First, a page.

Mary Shelley by Muriel Spark (1988) is my first foray into Muriel Spark's nonfiction. Last year, I took part in #ReadingMuriel2018 and thoroughly enjoyed reading many of Spark's novels. Mary Shelley showed me that Spark is just as adept at nonfiction. The book really brought Shelley to life and showed the challenges she faced as a woman in a man's world, trying to survive, especially after her husband's violent death at sea. With a child to support, it was writing that kept her going financially as well as spiritually in the face of her husband's stingy relatives who were extremely unfair with money. The second part of the book contained critical pieces that Spark wrote having to do with Shelley's writings. This biography is a well-rounded and compelling look at the life of Mary Shelley and her writing.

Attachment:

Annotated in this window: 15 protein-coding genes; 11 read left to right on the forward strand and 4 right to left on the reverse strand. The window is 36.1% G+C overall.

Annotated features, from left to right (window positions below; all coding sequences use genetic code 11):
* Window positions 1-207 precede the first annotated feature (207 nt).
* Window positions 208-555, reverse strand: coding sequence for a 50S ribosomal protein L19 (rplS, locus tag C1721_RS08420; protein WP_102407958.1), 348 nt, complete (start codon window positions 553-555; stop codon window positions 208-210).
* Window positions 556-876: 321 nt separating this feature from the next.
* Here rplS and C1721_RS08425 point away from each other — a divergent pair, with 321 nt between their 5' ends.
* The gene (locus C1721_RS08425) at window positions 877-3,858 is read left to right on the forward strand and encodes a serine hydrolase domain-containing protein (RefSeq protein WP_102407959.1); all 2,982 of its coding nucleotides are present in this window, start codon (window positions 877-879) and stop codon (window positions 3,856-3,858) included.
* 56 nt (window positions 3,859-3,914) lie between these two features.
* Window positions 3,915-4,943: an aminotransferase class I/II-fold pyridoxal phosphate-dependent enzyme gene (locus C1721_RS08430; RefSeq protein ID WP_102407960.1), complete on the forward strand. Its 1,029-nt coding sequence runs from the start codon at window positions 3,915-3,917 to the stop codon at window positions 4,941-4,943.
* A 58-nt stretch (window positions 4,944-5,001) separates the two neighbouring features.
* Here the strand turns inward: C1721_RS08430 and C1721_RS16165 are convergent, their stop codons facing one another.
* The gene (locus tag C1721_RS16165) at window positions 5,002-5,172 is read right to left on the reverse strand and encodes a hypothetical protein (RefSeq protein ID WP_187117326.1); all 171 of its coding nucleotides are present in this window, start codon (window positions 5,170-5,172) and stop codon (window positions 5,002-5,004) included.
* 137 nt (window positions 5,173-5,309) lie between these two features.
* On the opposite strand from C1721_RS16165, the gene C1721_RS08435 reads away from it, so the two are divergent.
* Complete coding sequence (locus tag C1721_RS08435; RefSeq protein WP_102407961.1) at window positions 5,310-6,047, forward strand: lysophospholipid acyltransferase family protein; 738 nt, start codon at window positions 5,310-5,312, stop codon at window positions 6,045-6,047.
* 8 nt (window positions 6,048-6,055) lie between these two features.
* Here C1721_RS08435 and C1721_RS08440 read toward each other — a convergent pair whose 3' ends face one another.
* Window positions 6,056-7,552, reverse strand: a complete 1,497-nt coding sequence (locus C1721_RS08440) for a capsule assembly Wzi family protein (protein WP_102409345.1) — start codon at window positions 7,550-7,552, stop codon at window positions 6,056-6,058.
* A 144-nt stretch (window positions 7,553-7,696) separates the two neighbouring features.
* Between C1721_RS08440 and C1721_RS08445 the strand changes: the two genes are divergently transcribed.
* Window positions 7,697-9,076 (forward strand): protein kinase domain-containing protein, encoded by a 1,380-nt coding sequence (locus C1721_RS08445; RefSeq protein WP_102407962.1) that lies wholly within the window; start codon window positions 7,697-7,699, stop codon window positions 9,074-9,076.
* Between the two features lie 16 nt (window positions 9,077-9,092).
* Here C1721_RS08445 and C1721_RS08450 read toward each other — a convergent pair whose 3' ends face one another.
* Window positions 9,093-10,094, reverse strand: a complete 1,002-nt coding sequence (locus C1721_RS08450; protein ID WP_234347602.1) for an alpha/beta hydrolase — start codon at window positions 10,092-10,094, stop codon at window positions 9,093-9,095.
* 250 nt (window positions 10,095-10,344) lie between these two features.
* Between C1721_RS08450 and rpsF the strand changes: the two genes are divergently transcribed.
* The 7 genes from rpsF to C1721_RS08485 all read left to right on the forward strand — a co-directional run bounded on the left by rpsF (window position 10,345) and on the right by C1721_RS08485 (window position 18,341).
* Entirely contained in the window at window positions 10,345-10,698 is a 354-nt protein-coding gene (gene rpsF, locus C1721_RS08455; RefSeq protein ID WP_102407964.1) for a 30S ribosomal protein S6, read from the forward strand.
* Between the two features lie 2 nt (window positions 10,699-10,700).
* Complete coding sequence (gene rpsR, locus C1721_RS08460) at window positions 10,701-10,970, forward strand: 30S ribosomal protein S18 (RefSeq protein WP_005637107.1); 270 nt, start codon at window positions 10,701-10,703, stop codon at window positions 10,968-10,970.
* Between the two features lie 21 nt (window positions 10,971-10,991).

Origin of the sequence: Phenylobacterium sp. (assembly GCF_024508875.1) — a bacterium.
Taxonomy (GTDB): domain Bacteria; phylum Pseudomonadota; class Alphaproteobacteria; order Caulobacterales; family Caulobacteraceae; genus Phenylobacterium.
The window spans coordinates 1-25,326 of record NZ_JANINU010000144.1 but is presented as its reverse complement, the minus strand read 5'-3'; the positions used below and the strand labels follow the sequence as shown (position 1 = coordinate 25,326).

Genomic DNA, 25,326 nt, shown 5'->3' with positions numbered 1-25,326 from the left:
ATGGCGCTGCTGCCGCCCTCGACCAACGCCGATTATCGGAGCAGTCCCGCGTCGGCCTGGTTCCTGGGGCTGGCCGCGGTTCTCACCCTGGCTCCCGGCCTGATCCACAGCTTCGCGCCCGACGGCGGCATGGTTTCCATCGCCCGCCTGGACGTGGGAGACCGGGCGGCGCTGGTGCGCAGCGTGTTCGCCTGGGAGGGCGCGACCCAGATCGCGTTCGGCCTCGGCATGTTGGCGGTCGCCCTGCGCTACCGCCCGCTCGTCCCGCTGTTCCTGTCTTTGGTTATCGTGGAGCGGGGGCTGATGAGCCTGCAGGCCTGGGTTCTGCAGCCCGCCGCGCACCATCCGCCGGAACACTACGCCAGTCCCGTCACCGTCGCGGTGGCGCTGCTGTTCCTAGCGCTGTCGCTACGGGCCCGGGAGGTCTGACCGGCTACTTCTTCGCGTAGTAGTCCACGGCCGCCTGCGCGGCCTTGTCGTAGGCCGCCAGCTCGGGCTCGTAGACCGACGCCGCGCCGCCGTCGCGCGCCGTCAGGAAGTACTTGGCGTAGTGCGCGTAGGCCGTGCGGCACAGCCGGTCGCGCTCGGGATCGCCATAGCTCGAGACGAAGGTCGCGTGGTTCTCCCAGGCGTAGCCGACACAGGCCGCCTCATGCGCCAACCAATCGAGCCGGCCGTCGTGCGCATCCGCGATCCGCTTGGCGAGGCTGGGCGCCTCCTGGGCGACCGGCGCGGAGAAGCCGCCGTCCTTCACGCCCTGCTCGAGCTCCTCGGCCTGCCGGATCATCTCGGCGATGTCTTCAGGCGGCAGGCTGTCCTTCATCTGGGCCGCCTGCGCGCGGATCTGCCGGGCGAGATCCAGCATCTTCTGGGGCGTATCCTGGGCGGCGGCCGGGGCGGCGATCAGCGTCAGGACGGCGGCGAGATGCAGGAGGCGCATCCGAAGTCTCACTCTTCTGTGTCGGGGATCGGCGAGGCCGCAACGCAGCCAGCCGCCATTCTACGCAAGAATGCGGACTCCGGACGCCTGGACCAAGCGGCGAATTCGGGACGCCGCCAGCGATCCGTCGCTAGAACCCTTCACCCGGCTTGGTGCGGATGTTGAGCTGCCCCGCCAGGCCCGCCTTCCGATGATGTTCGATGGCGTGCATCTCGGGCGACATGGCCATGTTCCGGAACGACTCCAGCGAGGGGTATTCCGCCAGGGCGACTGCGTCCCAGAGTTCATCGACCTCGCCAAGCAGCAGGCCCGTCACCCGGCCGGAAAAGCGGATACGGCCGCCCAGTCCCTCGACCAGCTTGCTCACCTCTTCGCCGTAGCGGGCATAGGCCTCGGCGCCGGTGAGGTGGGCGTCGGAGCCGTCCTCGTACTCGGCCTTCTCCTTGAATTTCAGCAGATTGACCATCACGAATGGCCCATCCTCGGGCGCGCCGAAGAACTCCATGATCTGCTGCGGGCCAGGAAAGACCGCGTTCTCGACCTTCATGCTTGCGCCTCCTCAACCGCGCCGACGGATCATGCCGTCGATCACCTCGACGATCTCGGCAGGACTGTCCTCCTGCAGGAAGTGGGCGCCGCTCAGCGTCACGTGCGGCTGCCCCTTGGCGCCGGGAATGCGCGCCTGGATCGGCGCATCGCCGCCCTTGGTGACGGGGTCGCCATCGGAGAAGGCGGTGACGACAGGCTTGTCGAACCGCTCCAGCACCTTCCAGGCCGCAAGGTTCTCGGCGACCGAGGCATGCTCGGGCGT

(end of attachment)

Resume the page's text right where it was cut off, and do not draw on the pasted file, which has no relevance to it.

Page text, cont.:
People Who Knock on the Door by Patricia Highsmith (1983) is a departure from Highsmith's psychological suspense. Instead, the novel is a family drama which I've read was Highsmith's response to Jerry Falwell and the Moral Majority of the 1980s. Richard Alderman, a small town insurance agent and born again Christian, belongs to a fundamentalist church, whose members get far too involved in the Aldermans' lives. Richard's particularly hard on his oldest son, Arthur, who's bound for Columbia University and whose girlfriend wants to have an abortion. Robbie, the younger son at fourteen years old, ascribes to his father's religious beliefs, while Mrs. Alderman tries to remain neutral. When the father falls off his pedestal, a tragedy occurs.